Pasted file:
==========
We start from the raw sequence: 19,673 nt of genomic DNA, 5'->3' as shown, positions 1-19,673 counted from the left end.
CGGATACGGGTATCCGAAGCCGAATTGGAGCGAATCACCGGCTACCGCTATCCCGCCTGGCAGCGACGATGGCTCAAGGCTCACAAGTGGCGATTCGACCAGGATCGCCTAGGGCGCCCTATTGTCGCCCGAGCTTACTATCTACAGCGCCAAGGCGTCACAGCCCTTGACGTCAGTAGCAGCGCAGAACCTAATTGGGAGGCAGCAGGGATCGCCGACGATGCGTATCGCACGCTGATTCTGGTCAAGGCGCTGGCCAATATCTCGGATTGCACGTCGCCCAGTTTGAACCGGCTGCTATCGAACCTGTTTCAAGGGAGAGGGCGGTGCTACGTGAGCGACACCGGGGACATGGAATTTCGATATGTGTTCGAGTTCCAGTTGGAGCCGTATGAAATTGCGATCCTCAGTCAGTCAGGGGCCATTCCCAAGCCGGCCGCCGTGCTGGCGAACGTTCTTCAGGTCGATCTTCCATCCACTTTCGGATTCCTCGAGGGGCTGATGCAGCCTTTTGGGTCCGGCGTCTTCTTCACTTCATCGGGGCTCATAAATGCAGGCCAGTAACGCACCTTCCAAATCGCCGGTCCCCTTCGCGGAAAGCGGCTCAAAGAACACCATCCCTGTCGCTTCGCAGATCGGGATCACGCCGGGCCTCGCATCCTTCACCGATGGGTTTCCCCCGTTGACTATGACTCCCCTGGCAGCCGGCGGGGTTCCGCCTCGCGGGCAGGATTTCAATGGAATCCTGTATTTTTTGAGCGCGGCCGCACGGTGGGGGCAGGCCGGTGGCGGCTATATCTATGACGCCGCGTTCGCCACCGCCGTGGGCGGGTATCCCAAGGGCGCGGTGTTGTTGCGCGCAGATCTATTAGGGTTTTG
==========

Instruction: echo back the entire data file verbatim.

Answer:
We start from the raw sequence: 19,673 nt of genomic DNA, 5'->3' as shown, positions 1-19,673 counted from the left end.
CGGATACGGGTATCCGAAGCCGAATTGGAGCGAATCACCGGCTACCGCTATCCCGCCTGGCAGCGACGATGGCTCAAGGCTCACAAGTGGCGATTCGACCAGGATCGCCTAGGGCGCCCTATTGTCGCCCGAGCTTACTATCTACAGCGCCAAGGCGTCACAGCCCTTGACGTCAGTAGCAGCGCAGAACCTAATTGGGAGGCAGCAGGGATCGCCGACGATGCGTATCGCACGCTGATTCTGGTCAAGGCGCTGGCCAATATCTCGGATTGCACGTCGCCCAGTTTGAACCGGCTGCTATCGAACCTGTTTCAAGGGAGAGGGCGGTGCTACGTGAGCGACACCGGGGACATGGAATTTCGATATGTGTTCGAGTTCCAGTTGGAGCCGTATGAAATTGCGATCCTCAGTCAGTCAGGGGCCATTCCCAAGCCGGCCGCCGTGCTGGCGAACGTTCTTCAGGTCGATCTTCCATCCACTTTCGGATTCCTCGAGGGGCTGATGCAGCCTTTTGGGTCCGGCGTCTTCTTCACTTCATCGGGGCTCATAAATGCAGGCCAGTAACGCACCTTCCAAATCGCCGGTCCCCTTCGCGGAAAGCGGCTCAAAGAACACCATCCCTGTCGCTTCGCAGATCGGGATCACGCCGGGCCTCGCATCCTTCACCGATGGGTTTCCCCCGTTGACTATGACTCCCCTGGCAGCCGGCGGGGTTCCGCCTCGCGGGCAGGATTTCAATGGAATCCTGTATTTTTTGAGCGCGGCCGCACGGTGGGGGCAGGCCGGTGGCGGCTATATCTATGACGCCGCGTTCGCCACCGCCGTGGGCGGGTATCCCAAGGGCGCGGTGTTGTTGCGCGCAGATCTATTAGGGTTTTG